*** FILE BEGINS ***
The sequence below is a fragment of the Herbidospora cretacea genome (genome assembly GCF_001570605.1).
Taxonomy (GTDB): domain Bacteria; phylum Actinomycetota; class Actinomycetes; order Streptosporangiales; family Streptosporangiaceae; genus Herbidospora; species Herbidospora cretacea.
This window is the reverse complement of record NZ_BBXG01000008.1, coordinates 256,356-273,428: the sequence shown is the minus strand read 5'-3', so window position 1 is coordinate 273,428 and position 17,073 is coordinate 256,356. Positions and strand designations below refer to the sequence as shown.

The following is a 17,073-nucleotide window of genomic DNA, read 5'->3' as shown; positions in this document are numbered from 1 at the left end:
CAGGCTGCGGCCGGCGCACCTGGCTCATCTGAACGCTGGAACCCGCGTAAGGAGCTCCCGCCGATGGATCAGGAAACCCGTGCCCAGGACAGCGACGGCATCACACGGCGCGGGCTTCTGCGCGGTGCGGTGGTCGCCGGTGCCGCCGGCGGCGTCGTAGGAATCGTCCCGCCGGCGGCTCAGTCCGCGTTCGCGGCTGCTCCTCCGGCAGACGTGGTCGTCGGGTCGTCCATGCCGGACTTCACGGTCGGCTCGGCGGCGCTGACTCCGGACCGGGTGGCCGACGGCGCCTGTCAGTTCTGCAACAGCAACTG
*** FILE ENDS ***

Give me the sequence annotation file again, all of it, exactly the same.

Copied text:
The sequence below is a fragment of the Herbidospora cretacea genome (genome assembly GCF_001570605.1).
Taxonomy (GTDB): domain Bacteria; phylum Actinomycetota; class Actinomycetes; order Streptosporangiales; family Streptosporangiaceae; genus Herbidospora; species Herbidospora cretacea.
This window is the reverse complement of record NZ_BBXG01000008.1, coordinates 256,356-273,428: the sequence shown is the minus strand read 5'-3', so window position 1 is coordinate 273,428 and position 17,073 is coordinate 256,356. Positions and strand designations below refer to the sequence as shown.

The following is a 17,073-nucleotide window of genomic DNA, read 5'->3' as shown; positions in this document are numbered from 1 at the left end:
CAGGCTGCGGCCGGCGCACCTGGCTCATCTGAACGCTGGAACCCGCGTAAGGAGCTCCCGCCGATGGATCAGGAAACCCGTGCCCAGGACAGCGACGGCATCACACGGCGCGGGCTTCTGCGCGGTGCGGTGGTCGCCGGTGCCGCCGGCGGCGTCGTAGGAATCGTCCCGCCGGCGGCTCAGTCCGCGTTCGCGGCTGCTCCTCCGGCAGACGTGGTCGTCGGGTCGTCCATGCCGGACTTCACGGTCGGCTCGGCGGCGCTGACTCCGGACCGGGTGGCCGACGGCGCCTGTCAGTTCTGCAACAGCAACTG